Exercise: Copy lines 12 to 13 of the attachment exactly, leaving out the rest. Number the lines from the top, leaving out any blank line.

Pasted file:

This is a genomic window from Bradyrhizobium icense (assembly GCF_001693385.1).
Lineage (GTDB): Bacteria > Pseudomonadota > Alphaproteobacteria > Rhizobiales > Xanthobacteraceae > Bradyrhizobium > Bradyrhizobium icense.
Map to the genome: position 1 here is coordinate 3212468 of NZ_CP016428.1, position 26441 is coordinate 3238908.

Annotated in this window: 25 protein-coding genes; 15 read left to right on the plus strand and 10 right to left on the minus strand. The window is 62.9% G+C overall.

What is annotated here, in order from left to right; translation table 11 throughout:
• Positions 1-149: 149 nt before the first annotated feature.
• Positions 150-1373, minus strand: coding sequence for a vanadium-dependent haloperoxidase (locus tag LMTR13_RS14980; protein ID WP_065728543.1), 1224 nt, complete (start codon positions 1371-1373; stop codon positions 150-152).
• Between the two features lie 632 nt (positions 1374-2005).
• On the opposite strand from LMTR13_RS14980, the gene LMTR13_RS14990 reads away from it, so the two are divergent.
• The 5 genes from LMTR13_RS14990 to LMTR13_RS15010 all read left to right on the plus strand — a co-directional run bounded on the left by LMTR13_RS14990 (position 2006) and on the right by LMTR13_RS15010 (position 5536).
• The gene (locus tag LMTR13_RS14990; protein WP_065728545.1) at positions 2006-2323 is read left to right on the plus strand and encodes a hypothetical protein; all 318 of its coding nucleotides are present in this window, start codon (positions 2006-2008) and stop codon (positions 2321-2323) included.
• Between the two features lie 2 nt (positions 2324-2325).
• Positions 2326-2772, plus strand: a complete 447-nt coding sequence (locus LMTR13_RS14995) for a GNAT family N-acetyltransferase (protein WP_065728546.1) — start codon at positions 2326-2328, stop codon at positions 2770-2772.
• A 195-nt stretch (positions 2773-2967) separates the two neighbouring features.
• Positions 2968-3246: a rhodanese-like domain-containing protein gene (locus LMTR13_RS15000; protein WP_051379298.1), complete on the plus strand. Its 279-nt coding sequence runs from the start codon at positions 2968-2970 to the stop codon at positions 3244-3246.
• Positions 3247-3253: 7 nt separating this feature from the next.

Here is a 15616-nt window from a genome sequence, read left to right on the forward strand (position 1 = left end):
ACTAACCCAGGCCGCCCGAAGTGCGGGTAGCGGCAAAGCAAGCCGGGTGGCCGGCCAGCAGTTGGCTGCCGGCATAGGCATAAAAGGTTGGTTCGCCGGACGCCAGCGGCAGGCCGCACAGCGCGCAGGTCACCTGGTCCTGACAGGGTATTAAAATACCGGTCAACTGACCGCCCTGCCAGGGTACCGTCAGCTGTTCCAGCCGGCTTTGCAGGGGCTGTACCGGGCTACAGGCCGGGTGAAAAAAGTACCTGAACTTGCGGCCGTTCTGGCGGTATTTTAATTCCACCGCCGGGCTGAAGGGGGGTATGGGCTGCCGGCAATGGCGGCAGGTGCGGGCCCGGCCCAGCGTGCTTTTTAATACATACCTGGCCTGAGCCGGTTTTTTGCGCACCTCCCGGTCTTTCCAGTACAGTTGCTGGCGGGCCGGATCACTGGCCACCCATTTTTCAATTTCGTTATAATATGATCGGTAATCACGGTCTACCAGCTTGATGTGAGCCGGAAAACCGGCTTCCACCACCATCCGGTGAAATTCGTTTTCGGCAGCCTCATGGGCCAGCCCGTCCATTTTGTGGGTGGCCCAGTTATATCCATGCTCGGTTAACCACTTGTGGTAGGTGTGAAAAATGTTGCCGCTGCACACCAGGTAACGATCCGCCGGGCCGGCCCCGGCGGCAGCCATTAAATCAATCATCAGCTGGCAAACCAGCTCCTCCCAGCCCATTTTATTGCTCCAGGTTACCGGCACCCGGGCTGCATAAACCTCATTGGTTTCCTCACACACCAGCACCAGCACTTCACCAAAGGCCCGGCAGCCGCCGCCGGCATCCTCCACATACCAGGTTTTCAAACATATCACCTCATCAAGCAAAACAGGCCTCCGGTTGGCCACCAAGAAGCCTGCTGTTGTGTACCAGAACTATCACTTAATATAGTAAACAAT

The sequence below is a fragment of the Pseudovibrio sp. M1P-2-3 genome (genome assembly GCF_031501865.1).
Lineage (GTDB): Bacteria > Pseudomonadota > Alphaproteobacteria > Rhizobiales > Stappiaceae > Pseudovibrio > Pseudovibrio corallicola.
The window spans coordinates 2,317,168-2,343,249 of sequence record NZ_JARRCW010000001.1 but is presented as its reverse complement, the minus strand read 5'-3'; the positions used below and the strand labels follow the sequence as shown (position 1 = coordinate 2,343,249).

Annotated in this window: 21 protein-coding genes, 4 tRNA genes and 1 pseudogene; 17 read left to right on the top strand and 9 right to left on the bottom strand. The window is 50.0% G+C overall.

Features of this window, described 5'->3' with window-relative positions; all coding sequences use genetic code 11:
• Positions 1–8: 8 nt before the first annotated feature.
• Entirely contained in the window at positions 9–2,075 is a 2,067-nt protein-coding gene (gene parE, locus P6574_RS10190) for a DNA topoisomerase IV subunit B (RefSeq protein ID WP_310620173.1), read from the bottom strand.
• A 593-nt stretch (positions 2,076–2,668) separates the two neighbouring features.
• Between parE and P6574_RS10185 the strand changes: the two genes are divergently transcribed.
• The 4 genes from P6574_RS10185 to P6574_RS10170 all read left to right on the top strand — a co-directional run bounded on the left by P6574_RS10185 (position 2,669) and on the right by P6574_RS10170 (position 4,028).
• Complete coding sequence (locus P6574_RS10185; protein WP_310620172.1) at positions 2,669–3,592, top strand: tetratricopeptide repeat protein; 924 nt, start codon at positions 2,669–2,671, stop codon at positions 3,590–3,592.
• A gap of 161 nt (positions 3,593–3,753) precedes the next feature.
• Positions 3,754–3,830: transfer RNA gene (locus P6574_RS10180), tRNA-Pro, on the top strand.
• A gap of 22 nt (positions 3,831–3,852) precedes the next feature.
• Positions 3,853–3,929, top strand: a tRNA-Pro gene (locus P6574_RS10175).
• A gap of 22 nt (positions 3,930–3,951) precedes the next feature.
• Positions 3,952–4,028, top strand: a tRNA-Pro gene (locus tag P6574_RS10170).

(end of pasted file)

• Between the two features lie 2 nt (positions 2324-2325).
• Positions 2326-2772, plus strand: a complete 447-nt coding sequence (locus LMTR13_RS14995) for a GNAT family N-acetyltransferase (protein WP_065728546.1) — start codon at positions 2326-2328, stop codon at positions 2770-2772.